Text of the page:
First Edition: November 30, 2009
In today's headlines, much attention is focused on the Senate as that chamber begins what is expected to be a stormy health overhaul debate.
Seven Things You Didn't Know Were In The Senate Health Bill
Kaiser Health News staff writers Mary Agnes Carey, Phil Galewitz and Laurie McGinley team up to look inside the Senate's pending health overhaul legislation. "Pay attention: The "Patient Protection and Affordable Care Act" -- better known as the Senate health care overhaul bill is chock full of interesting but little publicized provisions affecting consumers. Sure, the bill is mainly a blueprint for overhauling the insurance system. But look closely and you'll see a variety of items that would affect people from the cradle to old age from breast pump use to retiree health benefits. It's a congressional tradition, adding pet interests that otherwise might not pass to a big bill that at least will be put up for a vote" (Kaiser Health News).
In Health-Care Reform, No Deficit Cure
As the long battle over health care is rejoined in the Senate this week, experts remain deeply divided over whether the legislation would rein in soaring health-care costs or simply add millions of people to a system that is already driving the nation toward bankruptcy (The Washington Post).
Letter From Washington: The Ballistics Of The Health Care Shootout
"Victory has a thousand fathers," John F. Kennedy said, "defeat is an orphan." The U.S. Senate majority leader, Harry Reid, soon will rediscover this wisdom (The New York Times).
Senate Debate On Health Bill Set To Begin Monday
The Senate is set to begin debate on its health-overhaul bill Monday, with Democrats and Republicans planning to offer amendments on divisive subjects such as abortion and taxes that could hamper passage of the bill (The Wall Street Journal).
Senate Set To Open Stormy Debate On Health Care
With the Senate set to begin debate today on revamping health care, the solid Democratic coalition that allowed the bill to advance is fracturing already. The majority Democrats will need 60 votes again to finish, but the 60 votes may not be there anymore (The Associated Press/The Boston Globe).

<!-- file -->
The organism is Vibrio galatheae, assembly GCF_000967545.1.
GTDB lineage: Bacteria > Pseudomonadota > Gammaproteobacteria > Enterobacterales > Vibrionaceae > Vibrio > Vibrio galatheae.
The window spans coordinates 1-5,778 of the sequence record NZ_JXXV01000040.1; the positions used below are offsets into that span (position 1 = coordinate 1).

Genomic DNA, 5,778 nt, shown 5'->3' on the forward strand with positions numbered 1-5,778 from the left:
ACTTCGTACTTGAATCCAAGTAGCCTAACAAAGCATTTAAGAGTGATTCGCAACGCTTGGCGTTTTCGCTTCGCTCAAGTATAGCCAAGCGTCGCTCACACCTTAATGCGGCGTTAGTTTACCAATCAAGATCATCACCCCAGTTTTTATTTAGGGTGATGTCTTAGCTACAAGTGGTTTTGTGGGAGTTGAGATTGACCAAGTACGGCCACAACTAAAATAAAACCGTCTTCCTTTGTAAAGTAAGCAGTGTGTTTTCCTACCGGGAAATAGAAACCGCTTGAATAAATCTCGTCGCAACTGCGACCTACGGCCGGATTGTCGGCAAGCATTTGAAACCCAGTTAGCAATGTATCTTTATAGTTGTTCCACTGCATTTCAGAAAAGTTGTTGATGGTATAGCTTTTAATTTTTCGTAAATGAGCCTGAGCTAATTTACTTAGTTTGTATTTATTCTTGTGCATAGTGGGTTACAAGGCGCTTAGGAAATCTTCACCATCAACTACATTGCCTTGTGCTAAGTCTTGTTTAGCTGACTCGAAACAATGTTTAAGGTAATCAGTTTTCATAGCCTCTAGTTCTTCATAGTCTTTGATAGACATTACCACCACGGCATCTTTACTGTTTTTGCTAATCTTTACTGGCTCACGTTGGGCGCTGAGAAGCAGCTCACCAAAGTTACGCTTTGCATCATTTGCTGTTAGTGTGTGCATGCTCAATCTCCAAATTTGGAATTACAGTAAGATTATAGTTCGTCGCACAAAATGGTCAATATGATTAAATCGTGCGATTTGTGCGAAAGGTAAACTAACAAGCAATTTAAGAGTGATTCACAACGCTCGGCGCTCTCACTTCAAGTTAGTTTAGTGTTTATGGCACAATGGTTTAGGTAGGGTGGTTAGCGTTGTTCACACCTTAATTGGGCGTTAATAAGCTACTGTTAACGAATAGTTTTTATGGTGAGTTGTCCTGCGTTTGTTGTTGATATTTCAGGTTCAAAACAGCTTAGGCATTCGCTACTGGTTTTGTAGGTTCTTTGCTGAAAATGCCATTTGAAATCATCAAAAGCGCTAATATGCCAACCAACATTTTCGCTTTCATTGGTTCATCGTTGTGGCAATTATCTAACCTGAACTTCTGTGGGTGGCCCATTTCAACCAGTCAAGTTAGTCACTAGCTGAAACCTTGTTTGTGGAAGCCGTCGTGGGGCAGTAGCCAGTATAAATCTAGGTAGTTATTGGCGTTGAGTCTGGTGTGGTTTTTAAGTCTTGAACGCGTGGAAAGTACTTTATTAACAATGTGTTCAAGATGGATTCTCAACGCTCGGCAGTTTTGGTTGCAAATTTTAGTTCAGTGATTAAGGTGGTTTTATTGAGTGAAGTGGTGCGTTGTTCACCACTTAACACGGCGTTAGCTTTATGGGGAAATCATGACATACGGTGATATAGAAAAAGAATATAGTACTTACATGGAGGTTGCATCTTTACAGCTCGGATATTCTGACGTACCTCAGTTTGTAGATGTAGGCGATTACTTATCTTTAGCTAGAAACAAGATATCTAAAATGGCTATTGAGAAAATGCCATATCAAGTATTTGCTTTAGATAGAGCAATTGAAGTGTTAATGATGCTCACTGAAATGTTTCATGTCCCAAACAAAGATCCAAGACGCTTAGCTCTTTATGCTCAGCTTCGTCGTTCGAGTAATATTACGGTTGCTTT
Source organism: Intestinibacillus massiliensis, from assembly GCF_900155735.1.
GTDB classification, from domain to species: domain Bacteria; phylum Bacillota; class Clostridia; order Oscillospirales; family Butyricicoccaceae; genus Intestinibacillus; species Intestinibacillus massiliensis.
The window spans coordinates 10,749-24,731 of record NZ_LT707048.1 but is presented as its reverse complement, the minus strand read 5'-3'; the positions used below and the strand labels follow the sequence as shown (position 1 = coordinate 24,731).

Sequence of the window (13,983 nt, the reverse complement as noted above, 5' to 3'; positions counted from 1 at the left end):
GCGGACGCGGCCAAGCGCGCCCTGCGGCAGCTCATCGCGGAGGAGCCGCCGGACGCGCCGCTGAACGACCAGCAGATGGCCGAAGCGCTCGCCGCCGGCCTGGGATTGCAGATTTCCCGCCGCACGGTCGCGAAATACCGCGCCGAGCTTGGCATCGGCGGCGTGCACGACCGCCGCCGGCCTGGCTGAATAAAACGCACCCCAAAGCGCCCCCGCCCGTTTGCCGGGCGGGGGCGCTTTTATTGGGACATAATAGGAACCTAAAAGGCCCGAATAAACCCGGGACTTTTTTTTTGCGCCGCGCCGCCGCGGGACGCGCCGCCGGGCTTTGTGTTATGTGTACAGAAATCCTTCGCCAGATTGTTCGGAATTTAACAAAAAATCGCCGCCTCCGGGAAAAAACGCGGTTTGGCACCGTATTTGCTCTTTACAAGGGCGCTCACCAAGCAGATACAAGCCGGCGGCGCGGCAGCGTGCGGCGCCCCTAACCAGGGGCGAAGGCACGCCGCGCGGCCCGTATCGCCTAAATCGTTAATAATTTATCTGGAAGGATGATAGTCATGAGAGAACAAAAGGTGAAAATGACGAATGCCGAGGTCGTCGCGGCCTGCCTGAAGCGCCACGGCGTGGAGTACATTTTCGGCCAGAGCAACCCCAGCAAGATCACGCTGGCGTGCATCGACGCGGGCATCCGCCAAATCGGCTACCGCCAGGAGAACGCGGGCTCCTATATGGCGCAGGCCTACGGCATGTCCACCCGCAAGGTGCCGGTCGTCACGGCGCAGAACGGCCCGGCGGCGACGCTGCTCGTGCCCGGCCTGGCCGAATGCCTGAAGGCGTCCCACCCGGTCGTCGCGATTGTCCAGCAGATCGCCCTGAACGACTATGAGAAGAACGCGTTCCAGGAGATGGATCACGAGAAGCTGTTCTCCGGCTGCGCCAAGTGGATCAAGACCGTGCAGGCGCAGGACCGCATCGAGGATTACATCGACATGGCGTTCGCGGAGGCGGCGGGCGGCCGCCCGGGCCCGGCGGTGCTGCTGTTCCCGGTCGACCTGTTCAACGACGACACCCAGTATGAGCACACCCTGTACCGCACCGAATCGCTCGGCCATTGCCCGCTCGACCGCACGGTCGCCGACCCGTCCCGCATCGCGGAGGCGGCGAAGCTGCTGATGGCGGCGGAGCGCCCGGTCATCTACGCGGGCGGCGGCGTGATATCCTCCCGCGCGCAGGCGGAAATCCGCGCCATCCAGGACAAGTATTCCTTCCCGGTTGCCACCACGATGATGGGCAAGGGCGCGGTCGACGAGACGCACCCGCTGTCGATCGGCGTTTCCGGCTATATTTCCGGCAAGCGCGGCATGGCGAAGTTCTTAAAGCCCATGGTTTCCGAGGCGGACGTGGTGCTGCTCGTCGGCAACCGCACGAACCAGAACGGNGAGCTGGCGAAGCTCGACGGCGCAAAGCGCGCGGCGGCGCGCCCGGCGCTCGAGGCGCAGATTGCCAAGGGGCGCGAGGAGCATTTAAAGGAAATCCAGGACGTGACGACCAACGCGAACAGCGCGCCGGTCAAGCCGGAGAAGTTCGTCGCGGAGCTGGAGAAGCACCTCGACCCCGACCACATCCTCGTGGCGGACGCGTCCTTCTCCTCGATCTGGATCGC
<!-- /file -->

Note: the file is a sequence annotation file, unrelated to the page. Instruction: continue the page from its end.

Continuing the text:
Dems Seek Deal As Sen. Debate Begins
After months of buildup, the historic debate on health care reform opens on the Senate floor Monday - but the C-SPAN cameras won't see the real action (Politico).
Key Players To Watch In Senate Health Care Debate
As the Senate begins debate this week on a 10 year, $848 billion health care bill, a few lawmakers are positioned to exert enormous influence over President Obama's top priority as the legislation moves toward its final stages (USA Today).
Critical Decisions This Week On Batch Of Obama Initiatives
A cascade of events this week, involving high-profile topics from Afghanistan to health care to jobs, is challenging the Obama White House's strategy of launching so many initiatives so fast in its first year (The Wall Street Journal).
Seven Issues To Watch As Senate Begins Amending Healthcare Bill
Senators will be asked to cast their votes on numerous amendments as they begin a debate to reshape the country's healthcare system. Some amendments will be designed to improve the bill, some to satisfy a special interest or pet peeve. Still others will be presented as poison pills (The Hill).
A Tax On Nips And Tucks Angers Patients, Surgeons
Last week, a 41-year-old woman who had recently had her first child walked into the office of Dr. Steven Teitelbaum in Santa Monica, Calif., for an operation that tens of thousands of women like her have undergone this year: a breast lift (The New York Times).
Even If Health Bill Passes Soon, Wait For Reforms Could Be Long
The White House has a message for Americans suffering under today's health insurance system: "Help is on the way." But not as fast as you might think (The Washington Post).
Former Oregon Gov.Says Key To Health Care Is Costs
As lawmakers on Capitol Hill debate health care overhaul legislation, a former governor from Oregon gives the plan little chance of succeeding (NPR).
Kaiser Health News tracked health policy developments during the long holiday weekend, including the continuing debate regarding the abortion language included in the House and Senate proposals, advance coverage of what lies ahead as the Senate is poised to begin its health bill debate and reports indicating that the public option will be a focal point.
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